Sermon Notes

Ephesians 5:22-33 Part 3 May 28, 2000
Walking Wisely: Roles in Marriage

In 5th Grade gym class one of my favorite games was dodgeball. Armed with red rubber balls, the class divided into two sides. The cowards sought protection by using their own classmates as shields; the bold and daring would run toward the front hoping to become a human target. But the game always got interesting when our gym teacher would toss out a second and then a third ball onto the floor. When that happened, you couldn’t keep your attention on the one ball. You may successfully dodge the first or even the second, but then, out of the blue would come the third, striking you squarely on the solar plexus sending you crashing to the floor and out of the game. This morning is the third ball.

Over the past two weeks we’ve examined what the Apostle Paul said, under divine inspiration, regarding Christian marriage. But the first ball laid the foundation for marriage as we looked at the definition found in Genesis 2:24 which Paul quotes in verse 31. Then came the second ball as we examined what it means to be one flesh, the need for marriages to demonstrate the cleansing and caring for one another which is a part of biblical unity. That ball made the "game" a bit more interesting, but that too did not deal with the passage most people gravitate toward as they discuss this passage. But this morning is the third ball, so be prepared as we examine that which is so hard for some to swallow. This morning we will look at the issue of submission and headship.

21 Submit to one another out of reverence for Christ.

22 Wives, submit to your husbands as to the Lord.

23 For the husband is the head of the wife as Christ is the head of the church, his body, of which he is the Savior.

24 Now as the church submits to Christ, so also wives should submit to their husbands in everything.

25 Husbands, love your wives, just as Christ loved the church and gave himself up for her

26 to make her holy, cleansing her by the washing with water through the word,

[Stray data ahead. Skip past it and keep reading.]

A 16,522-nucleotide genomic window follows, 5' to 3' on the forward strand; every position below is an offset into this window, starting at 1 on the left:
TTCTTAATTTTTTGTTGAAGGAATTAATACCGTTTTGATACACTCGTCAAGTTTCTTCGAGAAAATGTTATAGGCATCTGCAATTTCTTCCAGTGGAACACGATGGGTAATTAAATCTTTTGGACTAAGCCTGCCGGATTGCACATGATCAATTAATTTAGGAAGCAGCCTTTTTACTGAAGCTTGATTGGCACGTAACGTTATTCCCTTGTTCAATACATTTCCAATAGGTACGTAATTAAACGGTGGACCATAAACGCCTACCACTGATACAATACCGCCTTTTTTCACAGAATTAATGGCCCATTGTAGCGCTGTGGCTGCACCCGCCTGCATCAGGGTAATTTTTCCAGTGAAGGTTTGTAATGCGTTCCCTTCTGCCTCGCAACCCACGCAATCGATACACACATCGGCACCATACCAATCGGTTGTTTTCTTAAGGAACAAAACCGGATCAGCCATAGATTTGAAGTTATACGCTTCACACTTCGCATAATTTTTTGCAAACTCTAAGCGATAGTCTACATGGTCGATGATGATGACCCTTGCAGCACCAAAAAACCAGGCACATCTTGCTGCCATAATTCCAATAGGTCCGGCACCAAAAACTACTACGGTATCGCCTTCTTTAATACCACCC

27 and to present her to himself as a radiant church, without stain or wrinkle or any other blemish, but holy and blameless.

28 In this same way, husbands ought to love their wives as their own bodies. He who loves his wife loves himself.

29 After all, no one ever hated his own body, but he feeds and cares for it, just as Christ does the church--

30 for we are members of his body.

31 "For this reason a man will leave his father and mother and be united to his wife, and the two will become one flesh."

32 This is a profound mystery--but I am talking about Christ and the church.

33 However, each one of you also must love his wife as he loves himself, and the wife must respect her husband.

Some have problems with this passage because Paul seems antiquated, that for us to even consider it shows that we are hopelessly out of touch with reality. Rather, the controversy is due much more to the fact that Scripture critiques culture. Ephesians 5 calls on the carpet both modern issues of individual freedom as well as traditional conceptions of human order.

In the society Paul wrote to, where the roles of men and women were very set and determined, these words seemed to challenge the authority. This passage was viewed as subversive, overturning the traditional order of male dominance. In our culture, though, to talk about submission is countercultural because such an idea appears synonymous with "oppression," "subjugation," or "dominance." In discussing the subject, one runs the risk of being misunderstood and possibly vilified. The problem is compounded for the passage has been perverted and abused by disordered and sinful men. God's holy Word in the hands of a religious fool can do immense harm. We’ve seen "couch potatoes" who order their wives and children around like the Grand Sultan of Morocco, adulterous misogynists with the domestic ethics of "Jabba the Hut" who cow their wives with Bible verses about submission, insecure men whose wives do not dare go to the grocery store without permission, who even tell their wives how to dress. But the fact that evil, disordered men have perverted God's Word is no reason to throw it out. (Hughes, Ephesians 181-182)

In response to the improper use of God’s Word, some have swung the pendulum to the other extreme, where they obliterate any distinction between men and women. Maleness and femaleness is nothing different than the color of one’s eyes as gender distinctions melt into an androgyny of sameness. Gender is only a fluke of biology and has nothing to say about being bearers of God’s image in our maleness and femaleness.

This passage forces us to wrestle with the questions of gender and identity unlike few others in God’s Word. But in grappling with these issues we can have a clearer, better appreciation of who we are and how we relate to one another. The question this passage raises and which I want us to grapple with this morning is this: Is there something unique in being male, in being female, not so much in what we do, but in how we approach life, in how we live and think so that in marriage a powerful lesson is brought to our attention about our need for someone outside of ourselves to make us what we need to be?